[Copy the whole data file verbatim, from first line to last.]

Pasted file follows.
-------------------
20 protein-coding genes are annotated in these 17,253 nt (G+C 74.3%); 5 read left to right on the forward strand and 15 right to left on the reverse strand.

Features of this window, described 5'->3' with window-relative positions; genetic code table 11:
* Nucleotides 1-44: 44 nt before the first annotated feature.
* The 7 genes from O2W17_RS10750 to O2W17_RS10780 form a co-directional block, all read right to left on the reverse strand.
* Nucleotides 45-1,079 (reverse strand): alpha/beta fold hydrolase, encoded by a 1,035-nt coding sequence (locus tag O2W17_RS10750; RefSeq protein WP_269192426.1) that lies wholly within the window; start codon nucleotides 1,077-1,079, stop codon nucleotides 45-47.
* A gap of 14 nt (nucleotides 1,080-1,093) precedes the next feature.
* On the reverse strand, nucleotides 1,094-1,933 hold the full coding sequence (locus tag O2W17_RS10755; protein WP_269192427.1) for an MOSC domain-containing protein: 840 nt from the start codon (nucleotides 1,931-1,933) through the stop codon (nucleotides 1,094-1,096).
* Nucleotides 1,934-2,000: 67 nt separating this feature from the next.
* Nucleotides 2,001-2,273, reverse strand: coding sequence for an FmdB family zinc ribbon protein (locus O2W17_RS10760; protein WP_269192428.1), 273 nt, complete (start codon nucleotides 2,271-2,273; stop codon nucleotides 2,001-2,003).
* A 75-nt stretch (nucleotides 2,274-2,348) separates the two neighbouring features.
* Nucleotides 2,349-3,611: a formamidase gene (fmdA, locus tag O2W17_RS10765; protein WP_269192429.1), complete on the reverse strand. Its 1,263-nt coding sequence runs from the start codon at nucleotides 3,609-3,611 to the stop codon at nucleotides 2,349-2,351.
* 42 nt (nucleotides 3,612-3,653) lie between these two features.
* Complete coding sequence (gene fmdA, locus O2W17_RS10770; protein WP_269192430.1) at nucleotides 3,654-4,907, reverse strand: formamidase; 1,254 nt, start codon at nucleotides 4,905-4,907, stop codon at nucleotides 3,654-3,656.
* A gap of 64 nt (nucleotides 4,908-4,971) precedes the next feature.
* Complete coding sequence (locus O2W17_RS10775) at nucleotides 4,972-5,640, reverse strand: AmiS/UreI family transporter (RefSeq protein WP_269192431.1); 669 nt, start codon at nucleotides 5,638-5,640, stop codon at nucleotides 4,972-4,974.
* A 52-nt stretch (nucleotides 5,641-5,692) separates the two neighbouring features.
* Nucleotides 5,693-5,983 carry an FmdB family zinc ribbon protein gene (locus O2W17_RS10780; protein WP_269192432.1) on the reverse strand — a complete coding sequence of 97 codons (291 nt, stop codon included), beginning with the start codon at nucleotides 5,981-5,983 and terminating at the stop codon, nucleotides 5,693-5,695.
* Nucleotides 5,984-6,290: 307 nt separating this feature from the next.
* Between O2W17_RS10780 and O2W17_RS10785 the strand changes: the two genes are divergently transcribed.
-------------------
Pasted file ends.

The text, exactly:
20 protein-coding genes are annotated in these 17,253 nt (G+C 74.3%); 5 read left to right on the forward strand and 15 right to left on the reverse strand.

Features of this window, described 5'->3' with window-relative positions; genetic code table 11:
* Nucleotides 1-44: 44 nt before the first annotated feature.
* The 7 genes from O2W17_RS10750 to O2W17_RS10780 form a co-directional block, all read right to left on the reverse strand.
* Nucleotides 45-1,079 (reverse strand): alpha/beta fold hydrolase, encoded by a 1,035-nt coding sequence (locus tag O2W17_RS10750; RefSeq protein WP_269192426.1) that lies wholly within the window; start codon nucleotides 1,077-1,079, stop codon nucleotides 45-47.
* A gap of 14 nt (nucleotides 1,080-1,093) precedes the next feature.
* On the reverse strand, nucleotides 1,094-1,933 hold the full coding sequence (locus tag O2W17_RS10755; protein WP_269192427.1) for an MOSC domain-containing protein: 840 nt from the start codon (nucleotides 1,931-1,933) through the stop codon (nucleotides 1,094-1,096).
* Nucleotides 1,934-2,000: 67 nt separating this feature from the next.
* Nucleotides 2,001-2,273, reverse strand: coding sequence for an FmdB family zinc ribbon protein (locus O2W17_RS10760; protein WP_269192428.1), 273 nt, complete (start codon nucleotides 2,271-2,273; stop codon nucleotides 2,001-2,003).
* A 75-nt stretch (nucleotides 2,274-2,348) separates the two neighbouring features.
* Nucleotides 2,349-3,611: a formamidase gene (fmdA, locus tag O2W17_RS10765; protein WP_269192429.1), complete on the reverse strand. Its 1,263-nt coding sequence runs from the start codon at nucleotides 3,609-3,611 to the stop codon at nucleotides 2,349-2,351.
* 42 nt (nucleotides 3,612-3,653) lie between these two features.
* Complete coding sequence (gene fmdA, locus O2W17_RS10770; protein WP_269192430.1) at nucleotides 3,654-4,907, reverse strand: formamidase; 1,254 nt, start codon at nucleotides 4,905-4,907, stop codon at nucleotides 3,654-3,656.
* A gap of 64 nt (nucleotides 4,908-4,971) precedes the next feature.
* Complete coding sequence (locus O2W17_RS10775) at nucleotides 4,972-5,640, reverse strand: AmiS/UreI family transporter (RefSeq protein WP_269192431.1); 669 nt, start codon at nucleotides 5,638-5,640, stop codon at nucleotides 4,972-4,974.
* A 52-nt stretch (nucleotides 5,641-5,692) separates the two neighbouring features.
* Nucleotides 5,693-5,983 carry an FmdB family zinc ribbon protein gene (locus O2W17_RS10780; protein WP_269192432.1) on the reverse strand — a complete coding sequence of 97 codons (291 nt, stop codon included), beginning with the start codon at nucleotides 5,981-5,983 and terminating at the stop codon, nucleotides 5,693-5,695.
* Nucleotides 5,984-6,290: 307 nt separating this feature from the next.
* Between O2W17_RS10780 and O2W17_RS10785 the strand changes: the two genes are divergently transcribed.